Dive into String

Introduction

String is a final class inheritanced from java.lang.Object, it represents for character strings. All string literals we see in Java, such as “abc”, are implemented as instances of this class.

According to the document, Strings are defined as constants, that means the value of them cannot be changed after they are created. If you want mutable strings, you should use StringBuilder(or StringBuffer).

As a result that String objects are immutable, the can be shared. For instance:

String str = "abc";

is equivalent to:

char data[] = {'a', 'b', 'c'};
String str = new String(data);

String class has two attributes, value and hash.

 /** The value is used for character storage. */
  private final char value[];

  /** Cache the hash code for the string */
   private int hash; // Default to 0

and one of the constructors of String class is:

public String(char value[]) {
    this.value = Arrays.copyOf(value, value.length);
}

Since String is a final class, it cannot be inheritanced.

Instantiation

String class has 15 constructors, in which there are two deprecated. Usually we use:

String str1 = "abc";

or:

String str2 = new String("abc");

to create String object. The two ways above are different. In the former one, characters are stored in stack memory when the latter are stored in heap memory. Enventually, if we use str1==str2 to compare them, it would return false cause java compares objects use their address for operation: ==.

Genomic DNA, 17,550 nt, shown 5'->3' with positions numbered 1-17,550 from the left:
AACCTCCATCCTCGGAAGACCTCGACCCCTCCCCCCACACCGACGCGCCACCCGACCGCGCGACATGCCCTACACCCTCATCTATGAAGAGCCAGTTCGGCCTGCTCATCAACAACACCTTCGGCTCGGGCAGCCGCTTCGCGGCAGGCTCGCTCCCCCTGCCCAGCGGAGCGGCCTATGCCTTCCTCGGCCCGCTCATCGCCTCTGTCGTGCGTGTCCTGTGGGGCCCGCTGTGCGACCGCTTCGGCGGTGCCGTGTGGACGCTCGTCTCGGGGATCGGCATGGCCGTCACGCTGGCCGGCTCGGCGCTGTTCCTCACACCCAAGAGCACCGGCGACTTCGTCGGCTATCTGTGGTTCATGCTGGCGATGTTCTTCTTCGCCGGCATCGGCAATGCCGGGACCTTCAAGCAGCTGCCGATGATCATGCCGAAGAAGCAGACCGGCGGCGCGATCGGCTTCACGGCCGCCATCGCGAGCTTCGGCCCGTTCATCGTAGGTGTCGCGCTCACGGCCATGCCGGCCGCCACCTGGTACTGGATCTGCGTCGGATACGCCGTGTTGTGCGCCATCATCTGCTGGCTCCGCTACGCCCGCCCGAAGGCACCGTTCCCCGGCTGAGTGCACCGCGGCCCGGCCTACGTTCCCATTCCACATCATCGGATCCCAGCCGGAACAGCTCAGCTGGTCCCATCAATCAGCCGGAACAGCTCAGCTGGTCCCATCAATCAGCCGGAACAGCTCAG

In the former one, Java would create a reference object of String class, and then searching the stack whether there is an address storing value “abc”, if yes, let the reference str1 point to it, otherwise, create a new String type object with value “abc”, and let str1 point to it.

So, if we create another String object with value “abc”:

String str3 = "abc";

it’s obvious that str1==str3 would return true cause they are point to the same address. When, to

String str4 = new String("abc");

str2==str4 would return false.

Equality

In this section, I will start with below example.

public static void main(String[] args) {
	String a = "123";
	String b = "123";

	String c = new String("123");
	String d = new String("123");

	System.out.println(a == b);
	System.out.println(c == d);
	System.out.println(a == c);

	System.out.println(a.equals(c));
}

The output is:

true
false
false
true

Because java compares two objects by their address when use ==. So if you want to check two String objects whether they have the same content, you should use equals method.

Let’s have a look at equals method’s code:

    public boolean equals(Object anObject) {
        if (this == anObject) {
            return true;
        }
        if (anObject instanceof String) {
            String anotherString = (String) anObject;
            int n = value.length;
            if (n == anotherString.value.length) {
                char v1[] = value;
                char v2[] = anotherString.value;
                int i = 0;
                while (n-- != 0) {
                    if (v1[i] != v2[i])
                            return false;
                    i++;
                }
                return true;
            }
        }
        return false;
    }

Here we can see that String class compute the equal by check the characters one by one.

Concatenation

Sometimes you may want to use:

	str1 = str1 + "def";